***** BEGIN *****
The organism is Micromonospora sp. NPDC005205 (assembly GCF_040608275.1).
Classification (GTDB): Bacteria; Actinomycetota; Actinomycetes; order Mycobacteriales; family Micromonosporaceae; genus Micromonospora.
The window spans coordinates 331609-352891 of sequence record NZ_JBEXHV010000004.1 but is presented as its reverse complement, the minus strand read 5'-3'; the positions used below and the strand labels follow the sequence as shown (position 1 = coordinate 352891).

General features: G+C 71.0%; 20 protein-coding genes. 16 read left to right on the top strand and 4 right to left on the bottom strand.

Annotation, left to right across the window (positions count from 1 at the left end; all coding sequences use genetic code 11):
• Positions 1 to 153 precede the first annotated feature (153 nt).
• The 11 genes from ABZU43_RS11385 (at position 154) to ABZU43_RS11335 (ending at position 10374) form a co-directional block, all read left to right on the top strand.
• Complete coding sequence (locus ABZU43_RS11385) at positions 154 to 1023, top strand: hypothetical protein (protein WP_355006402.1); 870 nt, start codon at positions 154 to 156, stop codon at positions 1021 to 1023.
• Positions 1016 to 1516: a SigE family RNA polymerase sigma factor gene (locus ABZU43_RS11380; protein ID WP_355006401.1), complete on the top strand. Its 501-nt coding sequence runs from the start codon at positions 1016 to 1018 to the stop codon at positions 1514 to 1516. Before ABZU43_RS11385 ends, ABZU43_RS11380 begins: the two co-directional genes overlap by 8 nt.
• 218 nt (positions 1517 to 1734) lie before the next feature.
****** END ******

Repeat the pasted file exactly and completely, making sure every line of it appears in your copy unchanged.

The organism is Micromonospora sp. NPDC005205 (assembly GCF_040608275.1).
Classification (GTDB): Bacteria; Actinomycetota; Actinomycetes; order Mycobacteriales; family Micromonosporaceae; genus Micromonospora.
The window spans coordinates 331609-352891 of sequence record NZ_JBEXHV010000004.1 but is presented as its reverse complement, the minus strand read 5'-3'; the positions used below and the strand labels follow the sequence as shown (position 1 = coordinate 352891).

General features: G+C 71.0%; 20 protein-coding genes. 16 read left to right on the top strand and 4 right to left on the bottom strand.

Annotation, left to right across the window (positions count from 1 at the left end; all coding sequences use genetic code 11):
• Positions 1 to 153 precede the first annotated feature (153 nt).
• The 11 genes from ABZU43_RS11385 (at position 154) to ABZU43_RS11335 (ending at position 10374) form a co-directional block, all read left to right on the top strand.
• Complete coding sequence (locus ABZU43_RS11385) at positions 154 to 1023, top strand: hypothetical protein (protein WP_355006402.1); 870 nt, start codon at positions 154 to 156, stop codon at positions 1021 to 1023.
• Positions 1016 to 1516: a SigE family RNA polymerase sigma factor gene (locus ABZU43_RS11380; protein ID WP_355006401.1), complete on the top strand. Its 501-nt coding sequence runs from the start codon at positions 1016 to 1018 to the stop codon at positions 1514 to 1516. Before ABZU43_RS11385 ends, ABZU43_RS11380 begins: the two co-directional genes overlap by 8 nt.
• 218 nt (positions 1517 to 1734) lie before the next feature.